Assessing the Usefulness of the God Questionnaire

Matthew S. Stanford, Holly K. Oxhandler, James W. Ellor

Research output: Contribution to journalArticlepeer-review

2 Scopus citations


The purpose of the present study was to assess the usefulness of Froese and Bader's (2010) God Questionnaire (GQ) as it relates to various styles of coping, affect, and self-reported levels of anxiety, depression, and stress. Developed from items in the 2005 Baylor Religion Survey, the GQ can be completed by adherents of many religious traditions, including those who report being agnostic or atheistic. In the present study, Qualtrics' crowdsourcing services were used to obtain a sample of U.S. adults (N = 1,048) who completed the GQ as well as measures of religiosity/spirituality, positive/ negative affect, depression, anxiety, and stress. Analysis of the data found the psychometric properties of the GQ Judgment and Engagement scales to be somewhat mixed. While the Engagement scale was strongly correlated with positive religious coping, religious activities, and intrinsic religiosity, the Judgment scale correlated only with negative religious coping. Comparison of age, gender, and religious preference among the 4 God image groups of the GQ showed the expected differences. The present results suggest that the 4 God image groups are sensitive to positive and negative affect as well as symptoms of depression, anxiety, and stress. The brevity of the GQ (15 items) and its sensitivity to various psychological symptoms may make it feasible as an intake measure to assess clients' religion and spirituality.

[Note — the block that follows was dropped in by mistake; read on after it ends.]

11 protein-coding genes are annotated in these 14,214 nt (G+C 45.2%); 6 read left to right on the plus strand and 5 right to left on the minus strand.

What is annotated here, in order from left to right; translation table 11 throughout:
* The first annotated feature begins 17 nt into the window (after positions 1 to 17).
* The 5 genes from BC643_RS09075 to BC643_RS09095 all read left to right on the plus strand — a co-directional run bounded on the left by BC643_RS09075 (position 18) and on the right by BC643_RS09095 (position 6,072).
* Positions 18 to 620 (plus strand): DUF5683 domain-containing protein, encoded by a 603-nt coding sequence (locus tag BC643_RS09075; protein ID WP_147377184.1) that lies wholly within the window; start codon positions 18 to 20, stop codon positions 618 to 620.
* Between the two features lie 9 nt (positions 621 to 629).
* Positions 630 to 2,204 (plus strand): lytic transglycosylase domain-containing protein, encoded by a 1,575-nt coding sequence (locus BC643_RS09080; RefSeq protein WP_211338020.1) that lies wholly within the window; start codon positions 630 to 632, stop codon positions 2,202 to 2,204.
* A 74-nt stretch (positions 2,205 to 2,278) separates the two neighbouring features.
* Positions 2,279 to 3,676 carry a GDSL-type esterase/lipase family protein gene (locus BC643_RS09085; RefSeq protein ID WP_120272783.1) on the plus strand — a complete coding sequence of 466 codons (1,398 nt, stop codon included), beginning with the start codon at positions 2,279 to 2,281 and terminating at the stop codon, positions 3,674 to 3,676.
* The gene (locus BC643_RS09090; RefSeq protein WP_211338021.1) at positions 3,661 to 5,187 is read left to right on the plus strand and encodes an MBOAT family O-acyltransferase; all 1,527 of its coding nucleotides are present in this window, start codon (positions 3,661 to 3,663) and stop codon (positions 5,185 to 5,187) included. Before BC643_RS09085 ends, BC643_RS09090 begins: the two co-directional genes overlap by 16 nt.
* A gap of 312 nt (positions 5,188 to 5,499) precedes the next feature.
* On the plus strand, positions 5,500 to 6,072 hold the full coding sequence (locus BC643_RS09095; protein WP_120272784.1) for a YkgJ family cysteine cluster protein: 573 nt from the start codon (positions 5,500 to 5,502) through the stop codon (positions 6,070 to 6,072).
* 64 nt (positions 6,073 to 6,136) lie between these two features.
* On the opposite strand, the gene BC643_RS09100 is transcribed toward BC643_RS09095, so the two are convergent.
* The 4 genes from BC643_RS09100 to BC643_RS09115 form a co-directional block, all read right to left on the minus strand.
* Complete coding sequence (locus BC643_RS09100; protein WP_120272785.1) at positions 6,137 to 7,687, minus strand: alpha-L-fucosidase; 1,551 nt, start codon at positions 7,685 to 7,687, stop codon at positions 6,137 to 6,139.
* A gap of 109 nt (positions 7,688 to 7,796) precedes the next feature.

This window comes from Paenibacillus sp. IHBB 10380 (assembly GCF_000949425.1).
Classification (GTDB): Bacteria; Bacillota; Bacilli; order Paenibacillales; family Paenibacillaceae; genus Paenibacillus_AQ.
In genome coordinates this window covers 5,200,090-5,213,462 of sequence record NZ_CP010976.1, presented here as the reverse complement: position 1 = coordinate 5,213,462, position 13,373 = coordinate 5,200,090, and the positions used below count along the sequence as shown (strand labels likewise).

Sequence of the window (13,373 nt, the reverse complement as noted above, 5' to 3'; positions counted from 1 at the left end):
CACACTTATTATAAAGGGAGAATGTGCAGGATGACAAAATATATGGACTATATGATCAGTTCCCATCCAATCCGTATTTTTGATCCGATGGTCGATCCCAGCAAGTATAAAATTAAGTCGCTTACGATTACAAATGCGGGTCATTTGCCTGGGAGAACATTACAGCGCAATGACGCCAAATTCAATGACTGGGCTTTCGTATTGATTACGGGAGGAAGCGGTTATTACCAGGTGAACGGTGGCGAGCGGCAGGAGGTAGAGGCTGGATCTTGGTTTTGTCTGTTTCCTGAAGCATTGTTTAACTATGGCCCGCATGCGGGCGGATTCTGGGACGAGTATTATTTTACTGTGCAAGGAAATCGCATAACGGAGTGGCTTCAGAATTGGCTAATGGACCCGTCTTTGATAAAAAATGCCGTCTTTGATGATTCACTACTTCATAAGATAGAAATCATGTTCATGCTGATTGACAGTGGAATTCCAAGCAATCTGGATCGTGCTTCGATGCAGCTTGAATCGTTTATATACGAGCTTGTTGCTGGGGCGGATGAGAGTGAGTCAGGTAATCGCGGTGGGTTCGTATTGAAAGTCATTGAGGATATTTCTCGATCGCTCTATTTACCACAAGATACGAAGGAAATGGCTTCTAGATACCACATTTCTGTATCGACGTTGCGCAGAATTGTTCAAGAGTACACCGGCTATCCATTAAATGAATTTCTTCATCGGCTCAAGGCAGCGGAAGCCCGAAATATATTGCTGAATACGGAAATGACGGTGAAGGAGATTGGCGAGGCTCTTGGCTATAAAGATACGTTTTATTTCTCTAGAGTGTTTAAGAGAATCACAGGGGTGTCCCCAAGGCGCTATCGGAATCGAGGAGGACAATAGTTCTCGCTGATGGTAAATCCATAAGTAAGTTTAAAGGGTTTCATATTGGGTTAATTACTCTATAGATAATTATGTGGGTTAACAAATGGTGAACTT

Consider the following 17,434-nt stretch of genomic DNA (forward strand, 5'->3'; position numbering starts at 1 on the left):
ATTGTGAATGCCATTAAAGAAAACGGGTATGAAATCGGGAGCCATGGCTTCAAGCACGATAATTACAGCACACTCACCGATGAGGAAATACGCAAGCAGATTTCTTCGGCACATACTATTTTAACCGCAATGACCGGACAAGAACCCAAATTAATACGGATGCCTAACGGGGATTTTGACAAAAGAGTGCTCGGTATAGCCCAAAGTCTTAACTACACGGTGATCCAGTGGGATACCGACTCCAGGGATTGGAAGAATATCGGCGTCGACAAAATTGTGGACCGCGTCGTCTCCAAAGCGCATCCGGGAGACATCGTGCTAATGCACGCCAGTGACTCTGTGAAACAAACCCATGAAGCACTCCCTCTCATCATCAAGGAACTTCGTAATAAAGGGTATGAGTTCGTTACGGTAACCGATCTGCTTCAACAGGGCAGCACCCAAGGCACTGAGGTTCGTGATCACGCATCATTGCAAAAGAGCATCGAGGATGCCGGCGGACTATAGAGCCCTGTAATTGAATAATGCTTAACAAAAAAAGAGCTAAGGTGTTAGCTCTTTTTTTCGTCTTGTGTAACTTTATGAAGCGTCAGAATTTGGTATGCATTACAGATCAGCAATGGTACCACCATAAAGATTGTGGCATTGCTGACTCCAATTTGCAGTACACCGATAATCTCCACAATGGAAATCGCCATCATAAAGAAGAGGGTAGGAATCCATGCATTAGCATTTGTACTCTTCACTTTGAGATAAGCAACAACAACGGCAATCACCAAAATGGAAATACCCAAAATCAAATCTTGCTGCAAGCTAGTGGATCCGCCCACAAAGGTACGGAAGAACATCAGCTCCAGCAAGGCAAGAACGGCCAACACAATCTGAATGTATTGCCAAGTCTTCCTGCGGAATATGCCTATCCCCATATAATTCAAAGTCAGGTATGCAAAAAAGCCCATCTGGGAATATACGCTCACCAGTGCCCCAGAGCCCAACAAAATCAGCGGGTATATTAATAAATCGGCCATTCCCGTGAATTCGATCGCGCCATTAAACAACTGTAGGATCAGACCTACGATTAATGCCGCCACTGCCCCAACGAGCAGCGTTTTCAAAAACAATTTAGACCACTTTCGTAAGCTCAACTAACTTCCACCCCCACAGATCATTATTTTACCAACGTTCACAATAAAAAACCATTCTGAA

Original languageEnglish (US)
JournalPsychology of Religion and Spirituality
StatePublished - Jan 1 2019


  • Faith and therapy
  • God image
  • Religion
  • Spiritual assessment
  • Spirituality

ASJC Scopus subject areas

  • Social Psychology
  • Religious studies
  • Applied Psychology


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